Regulatory Disequilibrium and Inefficiency: The Case of Interstate Trucking

Regulatory Disequilibrium and Inefficiency: The Case of Interstate Trucking Economic regulation is characterized as (1) an effort by special interests to influence the allocation of property rights, in (2) a continuous path-dependent spontaneous evolution (as apposed to a static equilibrium), driven by (3) market, political, and bureaucratic entrepreneurship in an ongoing discovery process. The implications of the model are illustrated by an examination of the evolution of regulation in interstate trucking. The model is also used to explain that the Chicago School's political-regulatory efficiency conclusions are incorrect, and that the inefficiencies arising from rent seeking are even greater than the Public Choice approach implies. http://www.deepdyve.com/assets/images/DeepDyve-Logo-lg.png The Review of Austrian Economics Springer Journals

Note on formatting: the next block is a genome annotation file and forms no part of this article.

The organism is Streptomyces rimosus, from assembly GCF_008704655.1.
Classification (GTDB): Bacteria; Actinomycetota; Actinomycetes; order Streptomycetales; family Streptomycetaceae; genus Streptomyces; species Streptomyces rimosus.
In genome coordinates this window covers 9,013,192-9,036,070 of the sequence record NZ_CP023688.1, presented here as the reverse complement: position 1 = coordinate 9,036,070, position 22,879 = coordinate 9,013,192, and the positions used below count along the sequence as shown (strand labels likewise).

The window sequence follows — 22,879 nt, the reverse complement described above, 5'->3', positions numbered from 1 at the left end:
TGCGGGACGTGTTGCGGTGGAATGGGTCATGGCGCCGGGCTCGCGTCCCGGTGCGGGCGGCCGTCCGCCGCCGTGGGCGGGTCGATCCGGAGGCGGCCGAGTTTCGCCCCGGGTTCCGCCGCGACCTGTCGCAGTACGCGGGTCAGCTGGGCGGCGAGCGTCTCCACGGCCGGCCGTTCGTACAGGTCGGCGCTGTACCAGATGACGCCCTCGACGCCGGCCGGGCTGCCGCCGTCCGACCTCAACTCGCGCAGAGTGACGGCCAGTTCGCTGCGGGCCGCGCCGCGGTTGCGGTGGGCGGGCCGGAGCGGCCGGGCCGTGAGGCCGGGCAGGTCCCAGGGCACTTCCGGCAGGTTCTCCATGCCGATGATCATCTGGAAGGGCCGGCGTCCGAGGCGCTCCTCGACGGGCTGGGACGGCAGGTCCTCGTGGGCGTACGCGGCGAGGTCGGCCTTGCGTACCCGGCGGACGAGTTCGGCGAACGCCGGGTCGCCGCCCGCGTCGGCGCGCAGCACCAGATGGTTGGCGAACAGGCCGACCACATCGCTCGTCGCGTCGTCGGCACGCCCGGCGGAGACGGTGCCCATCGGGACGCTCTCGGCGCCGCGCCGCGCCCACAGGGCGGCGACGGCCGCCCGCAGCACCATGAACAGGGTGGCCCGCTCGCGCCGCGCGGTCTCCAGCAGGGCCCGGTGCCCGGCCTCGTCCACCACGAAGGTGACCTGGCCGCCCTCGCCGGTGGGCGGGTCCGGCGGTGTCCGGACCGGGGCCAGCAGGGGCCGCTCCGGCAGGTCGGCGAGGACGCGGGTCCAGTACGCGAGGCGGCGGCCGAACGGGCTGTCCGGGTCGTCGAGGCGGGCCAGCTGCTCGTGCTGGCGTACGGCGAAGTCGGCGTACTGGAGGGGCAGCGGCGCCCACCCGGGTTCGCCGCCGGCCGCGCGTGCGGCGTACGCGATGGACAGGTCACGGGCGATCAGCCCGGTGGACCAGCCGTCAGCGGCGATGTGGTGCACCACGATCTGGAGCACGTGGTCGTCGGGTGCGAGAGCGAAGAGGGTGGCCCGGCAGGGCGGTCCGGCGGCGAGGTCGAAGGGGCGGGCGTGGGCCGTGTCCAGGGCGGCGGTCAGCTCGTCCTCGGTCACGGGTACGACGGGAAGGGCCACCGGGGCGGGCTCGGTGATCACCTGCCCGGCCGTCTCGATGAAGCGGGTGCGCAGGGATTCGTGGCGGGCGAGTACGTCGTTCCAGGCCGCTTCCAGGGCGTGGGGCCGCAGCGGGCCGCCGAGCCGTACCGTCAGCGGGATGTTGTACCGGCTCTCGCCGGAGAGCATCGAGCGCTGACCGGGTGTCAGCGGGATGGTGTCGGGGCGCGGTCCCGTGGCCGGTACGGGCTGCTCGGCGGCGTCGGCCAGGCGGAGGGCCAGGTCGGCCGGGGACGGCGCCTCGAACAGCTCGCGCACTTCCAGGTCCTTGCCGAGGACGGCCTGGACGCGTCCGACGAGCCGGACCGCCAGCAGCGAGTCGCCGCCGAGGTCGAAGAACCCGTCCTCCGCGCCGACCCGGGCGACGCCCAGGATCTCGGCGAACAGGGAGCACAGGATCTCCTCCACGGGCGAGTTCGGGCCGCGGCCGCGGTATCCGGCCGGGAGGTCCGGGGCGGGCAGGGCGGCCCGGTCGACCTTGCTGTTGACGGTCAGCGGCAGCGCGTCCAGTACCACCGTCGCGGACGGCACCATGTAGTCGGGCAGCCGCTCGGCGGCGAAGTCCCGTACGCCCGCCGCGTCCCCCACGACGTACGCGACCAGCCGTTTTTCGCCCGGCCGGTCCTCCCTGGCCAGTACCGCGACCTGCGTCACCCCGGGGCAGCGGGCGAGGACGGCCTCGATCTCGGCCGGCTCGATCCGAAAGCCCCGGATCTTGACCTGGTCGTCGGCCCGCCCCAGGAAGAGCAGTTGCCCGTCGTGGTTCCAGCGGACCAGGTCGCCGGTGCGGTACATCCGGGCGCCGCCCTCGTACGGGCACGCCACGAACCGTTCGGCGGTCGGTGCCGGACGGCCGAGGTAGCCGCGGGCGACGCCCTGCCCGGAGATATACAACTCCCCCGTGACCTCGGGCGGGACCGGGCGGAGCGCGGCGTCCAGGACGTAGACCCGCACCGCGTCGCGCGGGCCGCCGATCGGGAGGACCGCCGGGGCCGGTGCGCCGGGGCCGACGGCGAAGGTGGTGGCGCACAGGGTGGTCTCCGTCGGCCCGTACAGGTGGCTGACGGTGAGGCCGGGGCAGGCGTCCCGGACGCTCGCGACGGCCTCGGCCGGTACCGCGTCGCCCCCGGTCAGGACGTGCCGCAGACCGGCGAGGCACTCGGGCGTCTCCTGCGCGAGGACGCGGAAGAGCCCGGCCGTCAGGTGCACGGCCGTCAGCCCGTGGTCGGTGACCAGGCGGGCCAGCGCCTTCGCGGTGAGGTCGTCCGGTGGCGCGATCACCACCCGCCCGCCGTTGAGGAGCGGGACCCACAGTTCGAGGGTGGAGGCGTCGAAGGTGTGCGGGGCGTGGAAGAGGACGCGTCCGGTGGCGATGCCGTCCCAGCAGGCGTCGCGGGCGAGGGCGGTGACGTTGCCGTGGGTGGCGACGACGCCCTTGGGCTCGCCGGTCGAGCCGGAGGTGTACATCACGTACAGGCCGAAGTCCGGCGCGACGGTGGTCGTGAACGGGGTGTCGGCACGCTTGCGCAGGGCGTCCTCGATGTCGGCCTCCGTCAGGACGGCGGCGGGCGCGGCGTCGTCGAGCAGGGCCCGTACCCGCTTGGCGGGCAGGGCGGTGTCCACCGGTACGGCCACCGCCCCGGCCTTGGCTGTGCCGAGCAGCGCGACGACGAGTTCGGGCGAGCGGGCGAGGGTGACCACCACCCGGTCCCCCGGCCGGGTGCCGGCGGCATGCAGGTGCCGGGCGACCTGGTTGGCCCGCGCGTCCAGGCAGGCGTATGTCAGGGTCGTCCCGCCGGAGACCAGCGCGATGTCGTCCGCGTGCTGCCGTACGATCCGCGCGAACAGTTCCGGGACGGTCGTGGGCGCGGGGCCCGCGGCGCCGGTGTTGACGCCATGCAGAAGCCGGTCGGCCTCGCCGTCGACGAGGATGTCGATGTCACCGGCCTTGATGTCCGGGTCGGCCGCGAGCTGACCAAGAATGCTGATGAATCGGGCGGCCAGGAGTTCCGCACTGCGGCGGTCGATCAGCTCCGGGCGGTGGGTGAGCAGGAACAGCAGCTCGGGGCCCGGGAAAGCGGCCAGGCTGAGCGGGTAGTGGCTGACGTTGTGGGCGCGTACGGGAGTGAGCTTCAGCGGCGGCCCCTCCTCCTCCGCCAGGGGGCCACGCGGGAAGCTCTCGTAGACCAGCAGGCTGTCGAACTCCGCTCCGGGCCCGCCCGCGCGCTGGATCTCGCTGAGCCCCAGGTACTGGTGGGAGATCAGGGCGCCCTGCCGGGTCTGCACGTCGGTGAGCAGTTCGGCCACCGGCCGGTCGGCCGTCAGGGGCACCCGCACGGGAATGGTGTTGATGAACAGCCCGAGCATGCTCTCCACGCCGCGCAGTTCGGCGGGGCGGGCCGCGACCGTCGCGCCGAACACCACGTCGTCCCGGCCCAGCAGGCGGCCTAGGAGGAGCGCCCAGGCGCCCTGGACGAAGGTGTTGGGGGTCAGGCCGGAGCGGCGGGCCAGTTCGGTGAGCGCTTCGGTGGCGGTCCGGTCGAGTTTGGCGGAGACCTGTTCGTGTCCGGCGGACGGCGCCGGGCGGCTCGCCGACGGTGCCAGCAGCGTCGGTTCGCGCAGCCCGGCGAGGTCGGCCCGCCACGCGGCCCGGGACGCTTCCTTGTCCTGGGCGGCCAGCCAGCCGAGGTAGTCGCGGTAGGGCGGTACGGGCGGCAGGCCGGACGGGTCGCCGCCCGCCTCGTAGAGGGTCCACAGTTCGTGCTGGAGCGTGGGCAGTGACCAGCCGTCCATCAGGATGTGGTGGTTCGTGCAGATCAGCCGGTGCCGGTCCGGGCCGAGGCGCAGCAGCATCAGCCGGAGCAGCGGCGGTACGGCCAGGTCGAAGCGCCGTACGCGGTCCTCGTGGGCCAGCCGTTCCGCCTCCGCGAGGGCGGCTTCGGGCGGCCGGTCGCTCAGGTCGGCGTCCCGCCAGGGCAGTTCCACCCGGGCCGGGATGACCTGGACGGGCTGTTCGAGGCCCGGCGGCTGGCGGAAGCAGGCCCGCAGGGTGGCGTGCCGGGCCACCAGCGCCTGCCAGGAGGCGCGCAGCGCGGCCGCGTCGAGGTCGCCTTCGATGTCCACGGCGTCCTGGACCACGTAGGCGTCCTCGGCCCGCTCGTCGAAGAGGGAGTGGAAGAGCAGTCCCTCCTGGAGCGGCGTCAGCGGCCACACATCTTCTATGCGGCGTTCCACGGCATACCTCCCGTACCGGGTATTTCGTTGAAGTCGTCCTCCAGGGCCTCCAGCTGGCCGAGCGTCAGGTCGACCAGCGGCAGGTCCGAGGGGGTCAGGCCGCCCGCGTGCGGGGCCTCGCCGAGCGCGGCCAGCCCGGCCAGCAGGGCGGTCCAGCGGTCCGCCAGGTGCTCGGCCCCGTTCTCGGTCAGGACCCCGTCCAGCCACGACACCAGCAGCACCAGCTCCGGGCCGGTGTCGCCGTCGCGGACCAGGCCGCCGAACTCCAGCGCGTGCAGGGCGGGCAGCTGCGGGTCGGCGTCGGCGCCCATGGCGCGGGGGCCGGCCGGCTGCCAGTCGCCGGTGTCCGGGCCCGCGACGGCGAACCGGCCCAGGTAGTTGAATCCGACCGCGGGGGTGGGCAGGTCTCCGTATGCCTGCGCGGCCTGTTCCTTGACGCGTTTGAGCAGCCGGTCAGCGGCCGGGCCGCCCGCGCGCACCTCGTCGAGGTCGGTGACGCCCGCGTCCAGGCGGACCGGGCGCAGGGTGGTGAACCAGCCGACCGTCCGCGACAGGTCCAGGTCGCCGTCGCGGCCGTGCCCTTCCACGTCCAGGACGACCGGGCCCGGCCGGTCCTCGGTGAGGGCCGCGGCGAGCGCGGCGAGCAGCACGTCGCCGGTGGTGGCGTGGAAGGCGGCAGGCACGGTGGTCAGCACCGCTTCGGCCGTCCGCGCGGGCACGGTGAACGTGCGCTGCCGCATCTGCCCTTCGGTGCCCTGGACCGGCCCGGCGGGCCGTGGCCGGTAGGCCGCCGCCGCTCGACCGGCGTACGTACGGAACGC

Regulatory Disequilibrium and Inefficiency: The Case of Interstate Trucking

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Publisher
Kluwer Academic Publishers
Copyright
Copyright © 2002 by Kluwer Academic Publishers
Subject
Economics; Public Finance; Political Science; History of Economic Thought/Methodology
ISSN
0889-3047
eISSN
1573-7128
D.O.I.
10.1023/A:1015722906781
Publisher site
See Article on Publisher Site

Abstract

Economic regulation is characterized as (1) an effort by special interests to influence the allocation of property rights, in (2) a continuous path-dependent spontaneous evolution (as apposed to a static equilibrium), driven by (3) market, political, and bureaucratic entrepreneurship in an ongoing discovery process. The implications of the model are illustrated by an examination of the evolution of regulation in interstate trucking. The model is also used to explain that the Chicago School's political-regulatory efficiency conclusions are incorrect, and that the inefficiencies arising from rent seeking are even greater than the Public Choice approach implies.

Journal

The Review of Austrian EconomicsSpringer Journals

Published: Oct 18, 2004

References

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